Becoming a Stay-Home Mom
Putting the career on the back burner to become a stay-at-home mom is an easy choice for some families and a very difficult decision for others. Either way, becoming a SAHM entails numerous adjustments, challenges, and incomparable rewards.
A woman just beginning life as a stay-home mom will likely experience more changes than just those to the checkbook. For many moms, the transition from work to home brings an unfamiliar and often unexpected emotion: loneliness. That she’s no longer spending her days with co-workers at the office or joining chums for a late dinner and movie can be a shock to the system. “My loneliest time was when Danny was first born,” says Mary Ellen Flanagan, a stay-home mom in Middletown, Rhode Island. “Slowly, I discovered Gymboree and the MOMS group at church where I met some great friends.”
Avoiding isolation is critical. Sherri Brothers, coordinator for Living with Baby class in Everett, Washington, says loneliness is common in new moms. Sometimes women even find they are “jealous or resentful that hubby gets to go off to work,” says Brothers. She recommends finding a source of support outside the house. “Join a mommy/baby group or mommy/baby exercise class, contact moms from your childbirth classes, find a church group, start a playgroup…”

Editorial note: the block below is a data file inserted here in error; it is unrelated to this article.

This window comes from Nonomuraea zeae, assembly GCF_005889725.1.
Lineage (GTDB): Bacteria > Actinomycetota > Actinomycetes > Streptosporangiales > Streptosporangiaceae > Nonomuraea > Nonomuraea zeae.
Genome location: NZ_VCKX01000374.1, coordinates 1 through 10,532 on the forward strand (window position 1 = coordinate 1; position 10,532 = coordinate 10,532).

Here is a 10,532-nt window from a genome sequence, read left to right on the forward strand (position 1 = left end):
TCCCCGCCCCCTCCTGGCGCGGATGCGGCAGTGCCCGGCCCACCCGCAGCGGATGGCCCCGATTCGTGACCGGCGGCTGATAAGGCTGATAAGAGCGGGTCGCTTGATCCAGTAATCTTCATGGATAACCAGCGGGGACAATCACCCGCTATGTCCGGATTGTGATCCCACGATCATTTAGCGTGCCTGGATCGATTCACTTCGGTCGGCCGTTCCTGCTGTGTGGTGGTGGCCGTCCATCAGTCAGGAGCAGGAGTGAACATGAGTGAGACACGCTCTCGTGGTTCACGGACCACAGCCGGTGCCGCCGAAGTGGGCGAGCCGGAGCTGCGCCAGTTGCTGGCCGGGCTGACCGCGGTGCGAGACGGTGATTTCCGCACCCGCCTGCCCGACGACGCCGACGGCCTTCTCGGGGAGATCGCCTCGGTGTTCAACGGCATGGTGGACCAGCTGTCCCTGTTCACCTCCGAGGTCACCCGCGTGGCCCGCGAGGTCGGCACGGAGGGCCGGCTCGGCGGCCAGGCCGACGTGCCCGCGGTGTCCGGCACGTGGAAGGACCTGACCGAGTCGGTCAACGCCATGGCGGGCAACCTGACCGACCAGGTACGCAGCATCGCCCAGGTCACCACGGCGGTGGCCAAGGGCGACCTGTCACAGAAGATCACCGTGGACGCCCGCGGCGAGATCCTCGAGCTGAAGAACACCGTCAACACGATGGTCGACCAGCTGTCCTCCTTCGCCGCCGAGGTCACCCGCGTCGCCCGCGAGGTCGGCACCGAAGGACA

Outlets such as those Brothers mentions are wonderful places for making friends and finding playmates for children. “[These places] give moms somewhere to go every week. There’s comfort in knowing almost everyone in the room is sharing your experience and provides an atmosphere where it’s okay to talk about your baby as much as you want, in fact you’re encouraged to do so,” says Brothers, who has seen many long-term friendships develop in her classes.
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